Similarly, proper sample preparation is critical in all forms of microanalyses, especially when photo-documenting a sample. As previously mentioned, a sample that contains contamination may first be examined with a stereomicroscope. If the particle is large enough, it can be removed manually with a tungsten needle and mounted on an appropriate substrate for further analysis. The cleanliness of the slide, coverglass, instruments, and mounting media are all critical to the outcome of the captured image. Like dust on lens surfaces, foreign debris or air bubbles introduced during sample preparation will ruin or create an eyesore in the digital image taken with the microscope. More importantly, foreign particulate matter introduced during sample preparation could resemble contamination,causing confusion and erroneous conclusions.
Sample preparations performed in a cleanroom helps to ensure that cross-contamination does not occur during the isolation or sample preparation process. Cleanroom classification is based on the number of particles in the air. For example, in a Class 100 (ISO 5) cleanroom environment, there are no more than 100 particles per cubic foot of air ≥ 0.5 μm. By comparison, a regular laboratory environment has millions of particles in an equal volume of air.
Once the equipment is checked and sample preparation is complete, the last step in procuring high-quality imaging results is applying correct photomicrographic techniques. Microscopists first turn the microscope on and adjust the rheostat to the optimum color temperature and intensity. The compound microscope needs to be configured for Köhler illumination. Köhler illumination provides the maximum amount of even illumination from inhomogeneous light sources. Additional light sources, such as coaxial illumination or oblique illumination, may be necessary depending on the sample type.
The last and most critical setting is the proper adjustment of the aperture diaphragm. The aperture diaphragm controls the resolving power, the depth of field, and the contrast. Again, proper microscope use is critical, and will dictate the quality of the images captured.
Once a perfect image—as seen looking in the microscope—the camera settings should be adjusted to duplicate that view on the monitor. Most digital cameras used with microscopes are operated via software that controls the camera settings and functionality to capture images. Typically, four camera settings in software may need adjustment prior to capturing an image.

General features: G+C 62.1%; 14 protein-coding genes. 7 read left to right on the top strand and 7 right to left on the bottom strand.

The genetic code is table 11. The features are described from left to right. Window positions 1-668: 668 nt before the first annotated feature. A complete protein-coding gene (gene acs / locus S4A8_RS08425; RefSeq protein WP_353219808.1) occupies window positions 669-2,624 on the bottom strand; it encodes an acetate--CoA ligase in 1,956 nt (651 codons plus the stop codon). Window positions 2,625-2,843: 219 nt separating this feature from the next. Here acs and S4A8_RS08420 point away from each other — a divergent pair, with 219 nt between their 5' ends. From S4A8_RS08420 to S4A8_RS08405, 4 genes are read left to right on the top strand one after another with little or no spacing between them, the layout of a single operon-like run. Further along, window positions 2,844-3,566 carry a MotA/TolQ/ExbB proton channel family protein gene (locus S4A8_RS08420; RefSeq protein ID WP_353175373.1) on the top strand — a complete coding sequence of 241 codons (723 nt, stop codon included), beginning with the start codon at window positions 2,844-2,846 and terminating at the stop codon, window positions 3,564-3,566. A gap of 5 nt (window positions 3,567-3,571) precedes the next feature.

White balance shifts the image sensor to adjust to the color temperature of light through the microscope. Exposure or camera “aperture” setting can be adjusted to control the amount of light reaching the image sensor. Saturation settings help control the color intensity of the image. Contrast adjusts the tones in the image and can be used to match the adjustments made with the aperture diaphragm.
Again, these settings should be adjusted in an effort to match what is seen through the microscope eyepiece with the preview or “live” view in the software just prior to capturing the image.
The main goal when capturing images through the microscope is to achieve an image that accurately represents the view through the eyepieces. Good quality control allows for the detection and photo-documentation of any contamination found within a product. It also builds a better understanding between the microscopist and quality inspectors.
Image editing and manipulation software should never be used to compensate for bad microscopy. Instead, using the right equipment, color-balanced illumination, and good techniques will ensure quality images. Accurate images of the contamination provide a better understanding of the problem and ultimately help the company take the appropriate steps to correct the problem.
About the Author
Kristen Partin teaches courses at the College of Microscopy including Particle Isolation, Manipulation, and Mounting; and Polymers, Paints, and Coatings.